Getting to Know Our Judge
Last week I was playing the new digital Monopoly with my 15-year-old daughter. She had more money and more property than me. I was feeling a little frustrated and noticed I wasn’t having much fun. Then I thought back to when she was just a little girl and how I would try to let her win. I reminded myself that it wasn’t about winning, it was about spending time together. In that moment, my perspective and energy shifted.
A couple of days ago, my husband asked our daughter and me if we would watch a video on global warming with him. He was wondering what we thought about the controversial opinions and ideas shared by the speakers. After we listened to these interesting perspectives, I was surprised at the passionate and in-depth response from our daughter. At first, I wanted to challenge her on some of her opinions, but I noticed how my husband was encouraging her to share. I reconsidered my intentions and decided that I should focus on being curious.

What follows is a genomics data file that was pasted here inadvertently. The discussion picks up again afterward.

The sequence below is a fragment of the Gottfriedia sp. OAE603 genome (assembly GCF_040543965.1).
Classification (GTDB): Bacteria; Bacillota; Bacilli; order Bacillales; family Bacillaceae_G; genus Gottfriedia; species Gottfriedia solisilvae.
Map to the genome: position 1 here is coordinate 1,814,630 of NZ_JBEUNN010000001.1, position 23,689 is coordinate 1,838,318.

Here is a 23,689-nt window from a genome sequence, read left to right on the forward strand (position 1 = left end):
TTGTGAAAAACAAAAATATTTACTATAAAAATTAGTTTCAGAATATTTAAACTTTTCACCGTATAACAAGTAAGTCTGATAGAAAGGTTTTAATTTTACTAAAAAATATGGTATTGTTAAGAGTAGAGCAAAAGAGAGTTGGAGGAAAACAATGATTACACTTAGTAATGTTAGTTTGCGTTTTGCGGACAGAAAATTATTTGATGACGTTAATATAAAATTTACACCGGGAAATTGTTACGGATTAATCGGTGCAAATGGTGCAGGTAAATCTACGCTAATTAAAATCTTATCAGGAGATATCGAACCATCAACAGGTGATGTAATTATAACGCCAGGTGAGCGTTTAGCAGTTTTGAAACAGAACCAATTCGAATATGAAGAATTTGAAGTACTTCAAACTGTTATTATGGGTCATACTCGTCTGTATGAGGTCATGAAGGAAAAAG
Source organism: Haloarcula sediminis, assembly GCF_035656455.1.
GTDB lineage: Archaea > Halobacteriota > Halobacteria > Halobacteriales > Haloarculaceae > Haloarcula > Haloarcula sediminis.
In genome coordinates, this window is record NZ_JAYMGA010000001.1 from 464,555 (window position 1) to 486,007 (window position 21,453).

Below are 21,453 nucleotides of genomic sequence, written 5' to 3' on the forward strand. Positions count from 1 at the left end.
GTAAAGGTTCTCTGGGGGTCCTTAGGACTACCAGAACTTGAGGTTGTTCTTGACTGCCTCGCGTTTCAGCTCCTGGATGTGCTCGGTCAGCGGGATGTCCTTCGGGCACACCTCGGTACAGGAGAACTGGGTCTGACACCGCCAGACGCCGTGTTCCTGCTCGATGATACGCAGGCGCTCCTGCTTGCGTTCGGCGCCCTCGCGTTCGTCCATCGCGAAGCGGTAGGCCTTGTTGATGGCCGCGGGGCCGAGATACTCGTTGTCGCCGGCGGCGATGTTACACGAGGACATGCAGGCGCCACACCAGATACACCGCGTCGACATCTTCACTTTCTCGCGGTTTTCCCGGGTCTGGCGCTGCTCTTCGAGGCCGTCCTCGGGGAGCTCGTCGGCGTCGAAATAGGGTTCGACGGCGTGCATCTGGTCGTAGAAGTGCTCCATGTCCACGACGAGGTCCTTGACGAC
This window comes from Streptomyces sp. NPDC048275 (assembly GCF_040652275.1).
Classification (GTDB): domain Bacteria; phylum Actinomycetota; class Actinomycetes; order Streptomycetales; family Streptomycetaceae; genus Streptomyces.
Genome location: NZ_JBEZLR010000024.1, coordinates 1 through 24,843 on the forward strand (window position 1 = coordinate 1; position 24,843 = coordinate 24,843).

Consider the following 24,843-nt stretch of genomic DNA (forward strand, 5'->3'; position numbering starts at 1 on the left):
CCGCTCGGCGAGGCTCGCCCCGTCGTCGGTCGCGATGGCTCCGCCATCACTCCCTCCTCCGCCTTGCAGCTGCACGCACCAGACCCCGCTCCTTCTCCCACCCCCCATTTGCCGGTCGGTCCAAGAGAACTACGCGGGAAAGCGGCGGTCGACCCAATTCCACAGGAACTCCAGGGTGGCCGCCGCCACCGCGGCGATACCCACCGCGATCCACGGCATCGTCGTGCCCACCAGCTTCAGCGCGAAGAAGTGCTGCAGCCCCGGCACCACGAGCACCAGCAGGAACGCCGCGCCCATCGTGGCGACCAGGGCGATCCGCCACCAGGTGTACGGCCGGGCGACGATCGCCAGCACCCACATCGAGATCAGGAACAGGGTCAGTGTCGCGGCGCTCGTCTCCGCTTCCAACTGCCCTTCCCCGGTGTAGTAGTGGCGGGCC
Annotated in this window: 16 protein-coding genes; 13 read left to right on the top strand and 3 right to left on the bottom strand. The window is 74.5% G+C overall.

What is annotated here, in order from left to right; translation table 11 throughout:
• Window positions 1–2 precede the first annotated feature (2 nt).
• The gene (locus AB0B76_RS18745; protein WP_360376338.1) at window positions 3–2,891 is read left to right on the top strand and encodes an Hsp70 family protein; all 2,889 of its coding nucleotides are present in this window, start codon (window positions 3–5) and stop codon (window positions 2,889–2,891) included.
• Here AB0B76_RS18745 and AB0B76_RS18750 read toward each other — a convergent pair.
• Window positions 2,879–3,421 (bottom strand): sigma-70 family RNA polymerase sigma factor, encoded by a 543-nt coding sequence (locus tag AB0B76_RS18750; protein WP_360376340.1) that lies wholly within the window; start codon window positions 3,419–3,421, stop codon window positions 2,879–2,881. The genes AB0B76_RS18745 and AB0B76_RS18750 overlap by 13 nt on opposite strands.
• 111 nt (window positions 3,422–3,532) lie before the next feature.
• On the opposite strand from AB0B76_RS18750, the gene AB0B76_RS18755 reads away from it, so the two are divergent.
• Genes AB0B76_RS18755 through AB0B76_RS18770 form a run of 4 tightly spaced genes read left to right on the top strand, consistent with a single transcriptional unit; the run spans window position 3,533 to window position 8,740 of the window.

I wanted to share these two examples of how I’ve been working on noticing my “Judge Saboteur.” This fascinating concept comes from one of my favorite books on Positive Psychology; Positive Intelligence by Shirzad Chamine. One of the things I love about Shirzad’s approach is how he personifies the survival instinct and negative bias in our brains by calling out 10 different saboteurs. You can learn more about each of them in my previous tip.
Shirzad points out that we all have a judge in our heads. This voice loves to judge ourselves with a style that can range from being loud and obnoxious, yelling that we’re not good enough, to whispering that we need to be right to protect our self-worth. It judges situations, like my frustration at being behind in Monopoly. It judges other people, like when I wanted to challenge my daughter’s thoughts on global warming.
The great news is that noticing our judge and labeling it can take away much of its power. And the more we practice tuning in, the easier it gets. It’s already made a big impact on my life!
Give it a try this week. See if you can notice your judge taking over. Is it mean and nasty? Or sly and sneaky?